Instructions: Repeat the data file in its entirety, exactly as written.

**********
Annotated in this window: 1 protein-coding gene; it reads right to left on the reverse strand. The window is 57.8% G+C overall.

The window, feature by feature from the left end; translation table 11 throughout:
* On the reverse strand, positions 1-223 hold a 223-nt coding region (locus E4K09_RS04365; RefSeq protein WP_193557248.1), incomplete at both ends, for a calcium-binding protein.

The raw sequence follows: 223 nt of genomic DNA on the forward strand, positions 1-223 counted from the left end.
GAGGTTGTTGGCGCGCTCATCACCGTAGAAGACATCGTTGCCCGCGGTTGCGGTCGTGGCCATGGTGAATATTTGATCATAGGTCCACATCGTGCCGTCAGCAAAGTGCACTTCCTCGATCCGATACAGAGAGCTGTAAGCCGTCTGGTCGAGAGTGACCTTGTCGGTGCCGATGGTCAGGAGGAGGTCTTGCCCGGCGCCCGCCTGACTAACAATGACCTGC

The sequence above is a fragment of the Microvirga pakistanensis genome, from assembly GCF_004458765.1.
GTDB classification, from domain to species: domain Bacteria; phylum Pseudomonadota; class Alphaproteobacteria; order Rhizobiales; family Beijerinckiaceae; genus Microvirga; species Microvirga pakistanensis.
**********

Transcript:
Annotated in this window: 1 protein-coding gene; it reads right to left on the reverse strand. The window is 57.8% G+C overall.

The window, feature by feature from the left end; translation table 11 throughout:
* On the reverse strand, positions 1-223 hold a 223-nt coding region (locus E4K09_RS04365; RefSeq protein WP_193557248.1), incomplete at both ends, for a calcium-binding protein.

The raw sequence follows: 223 nt of genomic DNA on the forward strand, positions 1-223 counted from the left end.
GAGGTTGTTGGCGCGCTCATCACCGTAGAAGACATCGTTGCCCGCGGTTGCGGTCGTGGCCATGGTGAATATTTGATCATAGGTCCACATCGTGCCGTCAGCAAAGTGCACTTCCTCGATCCGATACAGAGAGCTGTAAGCCGTCTGGTCGAGAGTGACCTTGTCGGTGCCGATGGTCAGGAGGAGGTCTTGCCCGGCGCCCGCCTGACTAACAATGACCTGC

The sequence above is a fragment of the Microvirga pakistanensis genome, from assembly GCF_004458765.1.
GTDB classification, from domain to species: domain Bacteria; phylum Pseudomonadota; class Alphaproteobacteria; order Rhizobiales; family Beijerinckiaceae; genus Microvirga; species Microvirga pakistanensis.